- Mike Koozmin/The S.F. Examiner
- Firsthand: High school senior Allie Ferrey speaks about her experiences with bullying at a news conference with District Attorney George Gascón on Wednesday.
When Allie Ferrey was bullied about her appearance as a 13-year-old, she made it her mission to never let herself be picked on again. Since then, Ferrey, now a senior at San Francisco’s Raoul Wallenberg Traditional High School, has stepped up to let her peers know it’s OK to be who they are. It starts with talking to and supporting students who have been bullied.
“It’s happened to all of us,” Ferrey said, “and it needs to end.”
On Wednesday, she joined District Attorney George Gascón in calling for more aggressive anti-bullying efforts in schools by introducing a video contest aimed at inviting young people to share how bullying has affected them.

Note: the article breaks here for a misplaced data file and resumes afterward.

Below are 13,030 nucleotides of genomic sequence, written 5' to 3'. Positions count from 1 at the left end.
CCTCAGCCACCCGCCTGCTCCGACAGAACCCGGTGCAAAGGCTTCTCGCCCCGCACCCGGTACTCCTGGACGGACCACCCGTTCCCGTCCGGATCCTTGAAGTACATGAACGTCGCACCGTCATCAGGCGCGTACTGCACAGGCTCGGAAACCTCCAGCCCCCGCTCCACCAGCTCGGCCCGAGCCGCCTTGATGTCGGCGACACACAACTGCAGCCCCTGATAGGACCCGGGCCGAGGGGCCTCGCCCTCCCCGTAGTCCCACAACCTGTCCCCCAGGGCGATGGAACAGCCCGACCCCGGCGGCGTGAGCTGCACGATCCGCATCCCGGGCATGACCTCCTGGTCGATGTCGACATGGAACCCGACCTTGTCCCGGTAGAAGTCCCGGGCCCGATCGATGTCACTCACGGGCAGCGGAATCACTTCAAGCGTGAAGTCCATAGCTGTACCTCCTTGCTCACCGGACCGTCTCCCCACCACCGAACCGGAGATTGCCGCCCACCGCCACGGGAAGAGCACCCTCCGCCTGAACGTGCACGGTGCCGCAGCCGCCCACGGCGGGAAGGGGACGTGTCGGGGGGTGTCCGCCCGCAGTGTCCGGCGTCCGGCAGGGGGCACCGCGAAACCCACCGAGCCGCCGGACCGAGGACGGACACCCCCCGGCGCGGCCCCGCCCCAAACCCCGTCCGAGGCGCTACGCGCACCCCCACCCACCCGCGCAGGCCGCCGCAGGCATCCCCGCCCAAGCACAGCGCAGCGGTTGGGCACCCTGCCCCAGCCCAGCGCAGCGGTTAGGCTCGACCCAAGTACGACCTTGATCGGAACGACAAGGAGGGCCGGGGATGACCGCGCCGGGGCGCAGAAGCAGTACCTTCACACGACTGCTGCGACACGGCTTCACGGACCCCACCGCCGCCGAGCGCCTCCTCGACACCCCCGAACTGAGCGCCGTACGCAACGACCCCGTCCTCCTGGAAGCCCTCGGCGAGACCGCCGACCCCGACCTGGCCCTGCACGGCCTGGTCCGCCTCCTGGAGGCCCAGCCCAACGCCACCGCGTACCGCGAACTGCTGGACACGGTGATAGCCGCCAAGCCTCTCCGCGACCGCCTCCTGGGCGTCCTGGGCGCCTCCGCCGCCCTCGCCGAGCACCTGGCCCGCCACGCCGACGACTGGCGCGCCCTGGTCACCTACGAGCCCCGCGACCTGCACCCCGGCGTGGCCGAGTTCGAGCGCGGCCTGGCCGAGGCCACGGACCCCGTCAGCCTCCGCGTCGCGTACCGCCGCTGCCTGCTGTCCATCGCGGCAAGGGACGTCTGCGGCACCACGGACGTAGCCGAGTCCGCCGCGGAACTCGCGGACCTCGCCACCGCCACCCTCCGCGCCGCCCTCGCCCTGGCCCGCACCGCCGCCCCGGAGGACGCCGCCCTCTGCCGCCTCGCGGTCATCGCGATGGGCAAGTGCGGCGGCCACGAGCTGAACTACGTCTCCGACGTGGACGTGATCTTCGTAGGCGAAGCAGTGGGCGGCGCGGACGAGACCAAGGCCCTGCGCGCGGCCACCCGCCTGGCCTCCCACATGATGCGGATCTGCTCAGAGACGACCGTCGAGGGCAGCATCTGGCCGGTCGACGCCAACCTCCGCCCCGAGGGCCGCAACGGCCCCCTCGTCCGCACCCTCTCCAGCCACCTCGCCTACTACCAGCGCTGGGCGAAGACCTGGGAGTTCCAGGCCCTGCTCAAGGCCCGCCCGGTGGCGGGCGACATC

“Adults may create messages, but they’re not necessarily reaching young people,” Gascón said. “For every one of these kids who puts a video together, there are dozens if not hundreds around the country going through it, and they’re suffering in silence.”
The contest is open through Nov. 7 and allows high school and middle school students to submit 60-second video clips addressing what bullying is, the effects it has or how to respond to bullies. The winners will be announced in December and could win prizes such as iPads, Giants memorabilia or sailing lessons.
Rob Connolly, president of the Boys and Girls Clubs of San Francisco, said the issue isn’t just important for kids — adults need to understand the problem and how they can help.
“It is a critically important issue to understand how to help kids feel safe,” he said. “And it’s imperative as adults that we understand this topic better than we understand the right way to intervene and the right ways to help kids feel like they can be safe.”